15A NCAC 07M .0302 DEFINITIONS
As used in this Section: the Public Beach and Coastal Waterfront Access program is to provide public access to the public trust beaches and waters in the 20 coastal counties.
(1) "Ocean Beach Access" includes the acquisition and improvement of properties adjacent or proximate to the Atlantic Ocean for parking and public passage to the oceanfront.
(2) "Coastal Waterfront Access" includes the acquisition and improvement of properties located in the 20 county area under the Coastal Area Management Act (CAMA) jurisdiction that are adjacent or proximate to coastal waterways to which the public has rights of access or public trust rights.
(3) "Inlet Beach Access" includes the acquisition and improvement of properties located within Inlet Hazard Areas as defined in 15A NCAC 07H .0304(3).
(4) "Public Trust Waters" is defined in 15A NCAC 07H .0207(a).
(5) "Beach" is defined as an area adjacent to the ocean extending landward from the mean low water line to a point where either the growth of vegetation occurs or a distinct change in slope or elevation alters the configuration of the landform, whichever is farther landward, or riparian owners have specifically and legally restricted access above the mean high water line. This definition is intended to describe those shorefront areas customarily freely used by the public.
(6) "Local Access Sites" include those public access points which offer minimal or no facilities. Generally, these accessways provide only a dune crossover or pier, if needed, litter receptacles and public access signs. Vehicle parking is generally not available at these access sites. However, bicycle racks may be provided.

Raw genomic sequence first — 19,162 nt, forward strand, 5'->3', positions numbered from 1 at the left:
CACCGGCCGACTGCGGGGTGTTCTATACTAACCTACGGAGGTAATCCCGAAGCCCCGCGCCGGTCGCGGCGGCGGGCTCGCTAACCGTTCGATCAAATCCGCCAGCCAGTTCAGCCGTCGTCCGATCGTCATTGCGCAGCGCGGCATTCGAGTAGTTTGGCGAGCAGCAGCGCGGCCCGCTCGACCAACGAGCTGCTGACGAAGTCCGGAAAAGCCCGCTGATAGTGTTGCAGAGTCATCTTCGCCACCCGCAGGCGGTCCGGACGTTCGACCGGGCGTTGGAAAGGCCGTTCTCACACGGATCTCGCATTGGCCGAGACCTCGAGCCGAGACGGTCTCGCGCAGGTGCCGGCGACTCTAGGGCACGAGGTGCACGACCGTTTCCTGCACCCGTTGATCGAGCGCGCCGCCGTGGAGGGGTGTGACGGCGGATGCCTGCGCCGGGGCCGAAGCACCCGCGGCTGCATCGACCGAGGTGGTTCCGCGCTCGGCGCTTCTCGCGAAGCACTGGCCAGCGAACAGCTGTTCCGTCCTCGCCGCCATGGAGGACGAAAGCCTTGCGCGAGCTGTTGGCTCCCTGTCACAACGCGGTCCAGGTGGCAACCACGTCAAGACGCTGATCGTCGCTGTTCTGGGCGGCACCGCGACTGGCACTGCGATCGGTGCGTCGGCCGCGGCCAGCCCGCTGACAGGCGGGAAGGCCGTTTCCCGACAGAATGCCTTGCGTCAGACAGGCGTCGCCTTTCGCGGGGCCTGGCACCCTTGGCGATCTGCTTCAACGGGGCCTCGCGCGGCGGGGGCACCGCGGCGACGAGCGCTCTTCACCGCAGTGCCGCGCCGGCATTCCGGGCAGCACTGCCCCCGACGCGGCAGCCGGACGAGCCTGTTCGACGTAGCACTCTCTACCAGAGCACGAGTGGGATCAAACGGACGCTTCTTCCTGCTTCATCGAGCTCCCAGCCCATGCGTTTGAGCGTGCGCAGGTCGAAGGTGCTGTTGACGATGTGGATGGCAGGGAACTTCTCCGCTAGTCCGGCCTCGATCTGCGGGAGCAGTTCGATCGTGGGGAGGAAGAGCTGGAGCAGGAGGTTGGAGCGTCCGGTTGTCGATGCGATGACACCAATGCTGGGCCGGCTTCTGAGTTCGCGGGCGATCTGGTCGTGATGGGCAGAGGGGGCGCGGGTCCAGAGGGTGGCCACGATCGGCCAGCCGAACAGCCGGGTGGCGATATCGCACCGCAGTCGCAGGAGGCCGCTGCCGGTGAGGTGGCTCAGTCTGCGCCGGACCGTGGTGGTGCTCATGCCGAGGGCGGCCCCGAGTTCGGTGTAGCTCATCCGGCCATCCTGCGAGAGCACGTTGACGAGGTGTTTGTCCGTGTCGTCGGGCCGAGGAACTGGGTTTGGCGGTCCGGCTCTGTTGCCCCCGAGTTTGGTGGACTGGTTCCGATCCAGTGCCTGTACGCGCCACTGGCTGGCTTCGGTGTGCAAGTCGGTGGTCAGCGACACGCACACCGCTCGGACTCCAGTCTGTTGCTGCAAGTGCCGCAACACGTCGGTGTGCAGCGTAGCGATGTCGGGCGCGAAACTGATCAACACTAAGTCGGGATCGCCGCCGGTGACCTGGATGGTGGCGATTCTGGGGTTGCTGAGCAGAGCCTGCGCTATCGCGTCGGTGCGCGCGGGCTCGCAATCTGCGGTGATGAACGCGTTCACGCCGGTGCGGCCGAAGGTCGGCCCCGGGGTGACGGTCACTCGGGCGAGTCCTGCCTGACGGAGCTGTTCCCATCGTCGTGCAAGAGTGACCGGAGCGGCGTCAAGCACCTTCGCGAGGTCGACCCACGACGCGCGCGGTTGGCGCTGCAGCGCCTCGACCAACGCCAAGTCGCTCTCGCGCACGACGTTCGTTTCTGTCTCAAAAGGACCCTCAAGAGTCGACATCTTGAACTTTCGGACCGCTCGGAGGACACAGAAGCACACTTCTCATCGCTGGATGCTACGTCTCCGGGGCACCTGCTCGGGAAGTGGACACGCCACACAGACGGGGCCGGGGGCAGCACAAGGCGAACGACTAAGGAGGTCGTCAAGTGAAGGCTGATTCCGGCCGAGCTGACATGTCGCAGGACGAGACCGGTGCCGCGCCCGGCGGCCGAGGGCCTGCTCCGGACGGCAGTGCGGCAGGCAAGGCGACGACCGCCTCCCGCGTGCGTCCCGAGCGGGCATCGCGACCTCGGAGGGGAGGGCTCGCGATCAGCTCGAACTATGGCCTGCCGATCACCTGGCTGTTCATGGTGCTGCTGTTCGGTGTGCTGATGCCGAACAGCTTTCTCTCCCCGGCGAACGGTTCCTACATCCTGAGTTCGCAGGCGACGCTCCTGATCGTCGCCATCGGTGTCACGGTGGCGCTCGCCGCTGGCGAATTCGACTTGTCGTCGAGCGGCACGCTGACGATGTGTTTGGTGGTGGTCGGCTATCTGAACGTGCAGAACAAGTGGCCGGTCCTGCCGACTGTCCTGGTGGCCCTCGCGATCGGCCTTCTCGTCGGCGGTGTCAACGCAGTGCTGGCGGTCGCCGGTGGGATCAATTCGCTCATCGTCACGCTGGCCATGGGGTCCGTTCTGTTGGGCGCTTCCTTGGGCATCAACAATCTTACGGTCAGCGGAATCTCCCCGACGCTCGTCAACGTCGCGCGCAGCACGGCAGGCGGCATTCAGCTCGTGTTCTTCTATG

(7) "Neighborhood Access Sites" includes those public access areas offering parking, usually for 5 to 25 vehicles, a dune crossover or pier, litter receptacles and public access signs. Restroom facilities may be installed.
(8) "Regional Access Sites" are of such size and offer such facilities that they serve the public from throughout an island or community including day visitors. These sites normally provide parking for 25 to 80 vehicles, restrooms, a dune crossover, pier, foot showers, litter receptacles and public access signs.
(9) "Multi‑regional Access Sites" are generally larger than regional accessways but smaller than state parks. Such facilities may be undertaken and constructed with the involvement and support of state and local government agencies. Multi‑regional accessways provide parking for a minimum of 80 vehicles, restrooms with indoor showers and changing rooms, and concession stands.
(10) "Urban Waterfront Access Projects" improve public access to deteriorating or under utilized urban waterfronts. Such projects include the establishment or rehabilitation of boardwalk areas, shoreline stabilization measures such as the installation or rehabilitation of bulkheads, and the placement or removal of pilings for the purpose of public safety and increased access and use of the urban waterfront.
(11) "Improvements" are facilities that are added to promote public access at a designated access site. The most common improvements include dune crossovers, piers, boardwalks, litter receptacles, parking areas, restrooms, gazebos, boat ramps, canoe/kayak launches, bicycle racks and foot showers.
(12) "Maintenance" is the upkeep and repair of public access sites and their facilities in such a manner that public health and safety is ensured. Where the local government uses or has used access funds administered by the North Carolina Coastal Management Program (NCCMP), the local government shall provide operation and maintenance of the facility for the useful life of that facility. The useful life of a facility shall be defined in the individual grant contract.
(13) "Handicapped Accessible" is defined as meeting the standards of the State Building Code for handicapped accessibility.
History Note: Authority G.S. 113A‑124; 113A‑134.3;
Eff. March 1, 1979;
Amended Eff. February 1, 2009; January 1, 1998; March 1, 1988; March 1, 1985; July 1, 1982.